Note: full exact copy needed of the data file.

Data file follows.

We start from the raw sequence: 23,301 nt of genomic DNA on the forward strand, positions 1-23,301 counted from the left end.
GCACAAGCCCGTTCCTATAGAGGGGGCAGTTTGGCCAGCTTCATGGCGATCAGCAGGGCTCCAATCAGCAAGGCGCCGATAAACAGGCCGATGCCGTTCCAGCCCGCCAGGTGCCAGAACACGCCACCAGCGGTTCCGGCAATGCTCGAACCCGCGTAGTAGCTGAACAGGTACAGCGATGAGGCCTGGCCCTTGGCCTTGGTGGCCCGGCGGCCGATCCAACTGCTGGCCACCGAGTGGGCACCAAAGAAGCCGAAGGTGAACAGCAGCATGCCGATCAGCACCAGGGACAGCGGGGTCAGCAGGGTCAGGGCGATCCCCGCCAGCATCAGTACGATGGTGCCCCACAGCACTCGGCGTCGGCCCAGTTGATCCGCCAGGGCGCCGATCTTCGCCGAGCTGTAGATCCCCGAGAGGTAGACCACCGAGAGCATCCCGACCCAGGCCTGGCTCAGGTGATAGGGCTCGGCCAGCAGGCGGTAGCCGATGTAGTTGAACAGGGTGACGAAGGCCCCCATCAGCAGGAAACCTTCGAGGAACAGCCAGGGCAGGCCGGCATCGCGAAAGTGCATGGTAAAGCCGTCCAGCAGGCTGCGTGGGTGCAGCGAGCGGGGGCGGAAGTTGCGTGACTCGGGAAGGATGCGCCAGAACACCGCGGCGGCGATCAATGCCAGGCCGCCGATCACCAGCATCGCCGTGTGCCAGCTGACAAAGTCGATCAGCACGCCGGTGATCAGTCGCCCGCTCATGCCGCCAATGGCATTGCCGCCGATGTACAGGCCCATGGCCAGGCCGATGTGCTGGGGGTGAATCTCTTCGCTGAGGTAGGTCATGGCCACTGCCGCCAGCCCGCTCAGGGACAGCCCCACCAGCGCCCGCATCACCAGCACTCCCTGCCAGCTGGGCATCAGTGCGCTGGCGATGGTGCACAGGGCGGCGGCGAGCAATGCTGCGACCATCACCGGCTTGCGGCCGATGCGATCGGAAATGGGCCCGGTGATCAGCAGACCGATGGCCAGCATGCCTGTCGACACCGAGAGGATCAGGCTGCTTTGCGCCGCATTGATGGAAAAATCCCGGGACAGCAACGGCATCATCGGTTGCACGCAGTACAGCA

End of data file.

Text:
We start from the raw sequence: 23,301 nt of genomic DNA on the forward strand, positions 1-23,301 counted from the left end.
GCACAAGCCCGTTCCTATAGAGGGGGCAGTTTGGCCAGCTTCATGGCGATCAGCAGGGCTCCAATCAGCAAGGCGCCGATAAACAGGCCGATGCCGTTCCAGCCCGCCAGGTGCCAGAACACGCCACCAGCGGTTCCGGCAATGCTCGAACCCGCGTAGTAGCTGAACAGGTACAGCGATGAGGCCTGGCCCTTGGCCTTGGTGGCCCGGCGGCCGATCCAACTGCTGGCCACCGAGTGGGCACCAAAGAAGCCGAAGGTGAACAGCAGCATGCCGATCAGCACCAGGGACAGCGGGGTCAGCAGGGTCAGGGCGATCCCCGCCAGCATCAGTACGATGGTGCCCCACAGCACTCGGCGTCGGCCCAGTTGATCCGCCAGGGCGCCGATCTTCGCCGAGCTGTAGATCCCCGAGAGGTAGACCACCGAGAGCATCCCGACCCAGGCCTGGCTCAGGTGATAGGGCTCGGCCAGCAGGCGGTAGCCGATGTAGTTGAACAGGGTGACGAAGGCCCCCATCAGCAGGAAACCTTCGAGGAACAGCCAGGGCAGGCCGGCATCGCGAAAGTGCATGGTAAAGCCGTCCAGCAGGCTGCGTGGGTGCAGCGAGCGGGGGCGGAAGTTGCGTGACTCGGGAAGGATGCGCCAGAACACCGCGGCGGCGATCAATGCCAGGCCGCCGATCACCAGCATCGCCGTGTGCCAGCTGACAAAGTCGATCAGCACGCCGGTGATCAGTCGCCCGCTCATGCCGCCAATGGCATTGCCGCCGATGTACAGGCCCATGGCCAGGCCGATGTGCTGGGGGTGAATCTCTTCGCTGAGGTAGGTCATGGCCACTGCCGCCAGCCCGCTCAGGGACAGCCCCACCAGCGCCCGCATCACCAGCACTCCCTGCCAGCTGGGCATCAGTGCGCTGGCGATGGTGCACAGGGCGGCGGCGAGCAATGCTGCGACCATCACCGGCTTGCGGCCGATGCGATCGGAAATGGGCCCGGTGATCAGCAGACCGATGGCCAGCATGCCTGTCGACACCGAGAGGATCAGGCTGCTTTGCGCCGCATTGATGGAAAAATCCCGGGACAGCAACGGCATCATCGGTTGCACGCAGTACAGCA